- Brittany calls for 3/4 cup milk + 1 teaspoon of vinegar. The purpose of this is to curdle the milk and make a "buttermilk." However, you can replace 1 cup of buttermilk with 7/8 cup of juice in many recipes. I decided to use 3/4 cup of pineapple juice. Technically, I should have used a little less than 3/4 cup, but since I didn't add any hot water with the whole psyllium husks, I figured a little extra juice would be fine. (You'll see that I was wrong about that...)
- I added 1/4 teaspoon of ground cinnamon and 1/8 teaspoon of ground allspice to give the muffins a little oomph.
- I used 1 1/2 cups of yogurt instead of 1 1/4 cups, using So Delicious plain coconut yogurt as the yogurt called for. In all honesty, I only did this because I read her recipe wrong, although it worked out fine. But here's another tip for you. Pay attention when you're reading the ingredients list.
- I followed everything else in Brittany's recipe as it was written. For the granulated sugar, I used regular old refined cane sugar. It's cheaper, so I tend to use that when testing recipes, and then test out the final version with coconut palm sugar or another unrefined sugar. I did not add in pineapple tidbits in my first version.
- Brittany's quick bread is supposed to be baked at 330 degrees F for 50-120 minutes (depending on ingredients). For muffins, I decided to go with 350 degrees F and simply baked them until a knife stuck in the middle came out clean, which took a full 27 minutes.
- Results? My first batch was very sweet, leading me to think I could get away with using less sugar on the second round. The pineapple flavor was tasty, but a bit too "one-note" so I decided to increase the spices and add in a little ground ginger. My testers thought they would be tasty with some chopped fruit or nuts, so I threw in some pineapple tidbits. They also took a long time to cook and even then were a tad bit gummy inside, so I used less liquid on my second try. They didn't collapse after baking, but looked like they wanted to, so I added more pyllium husks- not a lot though since I didn't want to affect the flavor at all.
Step 3: Make them again, using your notes from last time and making new changes.
- I increased the whole psyllium husks from 1 tablespoon (3 teaspoons) to 4 teaspoons. This time, I added them to the wet ingredients rather than the dry so that they could begin to expand in the liquid a little sooner.
- I cut the sugar down from 3/4 cup to 1/2 cup since the pineapple juice was so sweet.
- I cut the pineapple juice down from 3/4 cup to 1/2 cup since the muffins took so long to bake all the way through.
- I increased the cinnamon from 1/4 teaspoon to 1/2 teaspoon, the allspice from 1/8 teaspoon to 1/4 a teaspoon, and added 1/4 teaspoon of ground ginger.
- I added in 1 cup of pineapple tidbits to give the muffins a heartier bite.
- Results? These muffins were just perfect! They still took a good 25 minutes to bake, but were moist without being gummy, and had just a hint of spice. From there, the only other thing I wanted to change was to test them again with coconut palm sugar.
Step 4: Test them once last time, making any final changes.
- I replaced the 1/2 cup refined cane sugar with 1/2 cup of coconut palm sugar. The result was a muffin that was darker in color, with a mildly sweet flavor. They were moist, delicious, and of course healthier than the original muffins made with refined sugar. I found that the texture was best after they had been allowed to cool completely.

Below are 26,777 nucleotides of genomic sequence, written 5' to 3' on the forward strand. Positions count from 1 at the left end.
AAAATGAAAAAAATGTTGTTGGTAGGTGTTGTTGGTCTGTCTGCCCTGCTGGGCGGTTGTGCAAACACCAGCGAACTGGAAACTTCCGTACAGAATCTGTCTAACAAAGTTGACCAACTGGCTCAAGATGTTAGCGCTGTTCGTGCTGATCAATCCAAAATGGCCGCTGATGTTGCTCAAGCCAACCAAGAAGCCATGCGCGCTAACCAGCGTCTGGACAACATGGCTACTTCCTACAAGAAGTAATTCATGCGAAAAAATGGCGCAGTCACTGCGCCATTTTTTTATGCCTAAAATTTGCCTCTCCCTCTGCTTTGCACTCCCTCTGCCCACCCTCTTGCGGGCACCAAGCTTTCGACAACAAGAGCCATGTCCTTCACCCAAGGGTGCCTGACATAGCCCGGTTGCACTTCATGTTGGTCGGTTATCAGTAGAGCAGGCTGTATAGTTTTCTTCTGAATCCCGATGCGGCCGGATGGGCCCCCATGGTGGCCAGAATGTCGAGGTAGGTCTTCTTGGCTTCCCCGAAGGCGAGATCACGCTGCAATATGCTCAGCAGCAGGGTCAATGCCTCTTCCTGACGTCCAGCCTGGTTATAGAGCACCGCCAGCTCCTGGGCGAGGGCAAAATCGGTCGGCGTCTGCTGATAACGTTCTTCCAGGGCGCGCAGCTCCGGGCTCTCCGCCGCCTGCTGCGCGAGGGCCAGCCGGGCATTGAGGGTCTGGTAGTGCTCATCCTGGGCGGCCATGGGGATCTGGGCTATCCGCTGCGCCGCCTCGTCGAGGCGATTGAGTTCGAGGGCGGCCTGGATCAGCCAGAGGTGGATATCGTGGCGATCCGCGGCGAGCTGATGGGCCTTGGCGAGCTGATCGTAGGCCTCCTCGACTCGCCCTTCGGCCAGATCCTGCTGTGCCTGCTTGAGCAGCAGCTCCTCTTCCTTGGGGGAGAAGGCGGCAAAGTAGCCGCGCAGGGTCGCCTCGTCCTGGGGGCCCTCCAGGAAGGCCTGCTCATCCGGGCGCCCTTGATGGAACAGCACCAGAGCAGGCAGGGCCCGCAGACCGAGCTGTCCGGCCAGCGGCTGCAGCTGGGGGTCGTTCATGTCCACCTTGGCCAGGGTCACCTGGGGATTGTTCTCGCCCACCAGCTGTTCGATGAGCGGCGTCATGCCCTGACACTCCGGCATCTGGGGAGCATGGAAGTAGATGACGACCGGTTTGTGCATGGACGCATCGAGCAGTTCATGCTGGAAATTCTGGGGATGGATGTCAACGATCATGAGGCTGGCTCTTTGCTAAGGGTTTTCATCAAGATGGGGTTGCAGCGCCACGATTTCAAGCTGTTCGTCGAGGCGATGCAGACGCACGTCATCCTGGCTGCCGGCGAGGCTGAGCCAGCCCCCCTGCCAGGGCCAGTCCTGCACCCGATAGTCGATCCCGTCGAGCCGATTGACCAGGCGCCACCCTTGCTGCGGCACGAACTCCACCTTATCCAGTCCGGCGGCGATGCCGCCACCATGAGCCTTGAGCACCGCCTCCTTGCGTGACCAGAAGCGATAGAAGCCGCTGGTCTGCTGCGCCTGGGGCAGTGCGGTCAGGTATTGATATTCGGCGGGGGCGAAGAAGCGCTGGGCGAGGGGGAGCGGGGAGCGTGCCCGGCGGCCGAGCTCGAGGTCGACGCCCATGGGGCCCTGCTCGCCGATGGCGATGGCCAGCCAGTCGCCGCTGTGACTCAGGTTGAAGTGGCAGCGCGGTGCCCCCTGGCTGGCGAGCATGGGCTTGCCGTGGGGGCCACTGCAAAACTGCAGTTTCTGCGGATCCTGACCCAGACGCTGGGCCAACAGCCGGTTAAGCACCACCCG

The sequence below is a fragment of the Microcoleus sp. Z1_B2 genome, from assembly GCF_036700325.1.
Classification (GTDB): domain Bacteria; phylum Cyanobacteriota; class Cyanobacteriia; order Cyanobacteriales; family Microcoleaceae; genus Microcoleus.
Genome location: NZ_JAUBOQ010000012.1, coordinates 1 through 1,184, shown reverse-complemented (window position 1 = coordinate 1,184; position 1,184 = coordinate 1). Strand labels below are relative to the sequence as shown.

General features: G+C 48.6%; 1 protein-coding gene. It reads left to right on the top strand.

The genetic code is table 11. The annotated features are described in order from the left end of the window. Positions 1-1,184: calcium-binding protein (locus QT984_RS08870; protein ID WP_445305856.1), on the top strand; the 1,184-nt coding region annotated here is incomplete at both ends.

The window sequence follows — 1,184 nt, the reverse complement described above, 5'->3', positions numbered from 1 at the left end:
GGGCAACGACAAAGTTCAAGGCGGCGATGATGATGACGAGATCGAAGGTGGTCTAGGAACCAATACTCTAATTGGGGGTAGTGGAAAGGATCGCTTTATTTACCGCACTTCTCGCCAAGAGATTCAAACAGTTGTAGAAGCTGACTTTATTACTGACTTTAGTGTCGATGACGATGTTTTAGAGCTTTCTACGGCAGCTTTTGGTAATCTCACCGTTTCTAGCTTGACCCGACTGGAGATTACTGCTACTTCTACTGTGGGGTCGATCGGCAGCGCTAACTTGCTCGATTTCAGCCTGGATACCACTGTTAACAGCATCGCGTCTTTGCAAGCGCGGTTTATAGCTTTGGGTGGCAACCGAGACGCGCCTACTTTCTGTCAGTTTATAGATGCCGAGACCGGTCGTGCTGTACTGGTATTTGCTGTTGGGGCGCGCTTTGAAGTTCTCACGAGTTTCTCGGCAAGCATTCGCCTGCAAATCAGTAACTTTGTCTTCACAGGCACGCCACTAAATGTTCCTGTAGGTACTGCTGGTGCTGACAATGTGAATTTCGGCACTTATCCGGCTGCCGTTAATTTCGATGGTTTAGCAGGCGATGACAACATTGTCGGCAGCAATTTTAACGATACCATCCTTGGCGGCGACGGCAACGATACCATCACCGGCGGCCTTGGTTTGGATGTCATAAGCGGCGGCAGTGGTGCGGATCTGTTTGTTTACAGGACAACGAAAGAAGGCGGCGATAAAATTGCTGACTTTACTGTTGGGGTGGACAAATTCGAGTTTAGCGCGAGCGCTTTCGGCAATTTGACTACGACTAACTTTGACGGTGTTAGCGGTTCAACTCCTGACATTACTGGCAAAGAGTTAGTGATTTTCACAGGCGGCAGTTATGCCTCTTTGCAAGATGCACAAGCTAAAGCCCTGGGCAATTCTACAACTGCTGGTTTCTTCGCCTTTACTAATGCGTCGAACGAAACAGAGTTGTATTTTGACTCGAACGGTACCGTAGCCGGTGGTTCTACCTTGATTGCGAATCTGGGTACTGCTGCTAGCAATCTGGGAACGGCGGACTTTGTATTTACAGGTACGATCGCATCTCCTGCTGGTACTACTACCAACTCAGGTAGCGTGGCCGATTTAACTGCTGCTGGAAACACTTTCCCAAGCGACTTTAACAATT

My thoughts on future variations:
- I would love to try these again with chopped walnuts or pecans added in with the pineapple tidbits.
- It would be fun to try these with apple juice and chopped apples instead of the pineapple juice and pineapple tidbits.
- Since the original recipe I started with called for 2 cups of all-purpose mix, it would likely work just as well to make these with your own all-purpose mix rather than the flours and starches called for. But I haven't tried it myself...
- If I took out the psyllium husks and added an egg, they would likely rise more. I might need to reduce the amount of liquid a tiny bit to add in the egg. I would probably reduce the oil rather than the pineapple juice since both oil and eggs are sources of fat. But not having done this, I don't know if it would work. More often than not, I bake without eggs these days since more people can eat my baked goods that way.
Pineapple Muffins (Print-Friendly Option)
Enjoy these sweet treats for breakfast or an afternoon snack. Try adding in some chopped nuts for added protein and a nice hearty bite.
2/3 cup coconut flour (80 grams)
2/3 cup brown rice flour (88 grams)
2/3 cup tapioca starch (84 grams)
1/2 cup coconut palm sugar (76 grams)
1 teaspoon baking powder
1 teaspoon baking soda
1/2 teaspoon sea salt
1/2 teaspoon ground cinnamon
1/4 teaspoon ground allspice
1/4 teaspoon ground ginger
1/3 cup mild-flavored oil- canola, grapeseed, extra light olive (70 grams)
1/2 cup pineapple juice (104 grams)
1 1/2 cups yogurt (I used 2 6-oz containers of So Delicious plain coconut yogurt)
4 teaspoons whole psyllium husks
1 cup pineapple tidbits (170 grams)
- Preheat the oven to 350 degrees F. Prepare a 12 cup muffin tin with liners or by greasing the cups.
- In a large bowl, whisk together the coconut flour, brown rice flour, tapioca starch, sugar, baking powder, baking soda, salt, and spices.
- In a medium sized bowl, whisk together the oil, juice, yogurt, and psyllium husks. Stir the wet ingredients into the dry until no longer lumpy. Stir in the pineapple tidbits.
- Fill the muffin tins about 3/4 full. Wet your fingertips with water or oil and smooth the tops of the muffins.
- Bake for 25 minutes, or until a toothpick inserted in the middle comes out clean. Let cool for a few minutes before removing to a cooling rack.
The Balanced Platter is an amazing new website devoted to healthy living and eating. It was created by Amy Green of Simply Sugar & Gluten-Free, and Maggie Savage of She Let Them Eat Cake. I have found it to be a wonderful resource and I think you will too!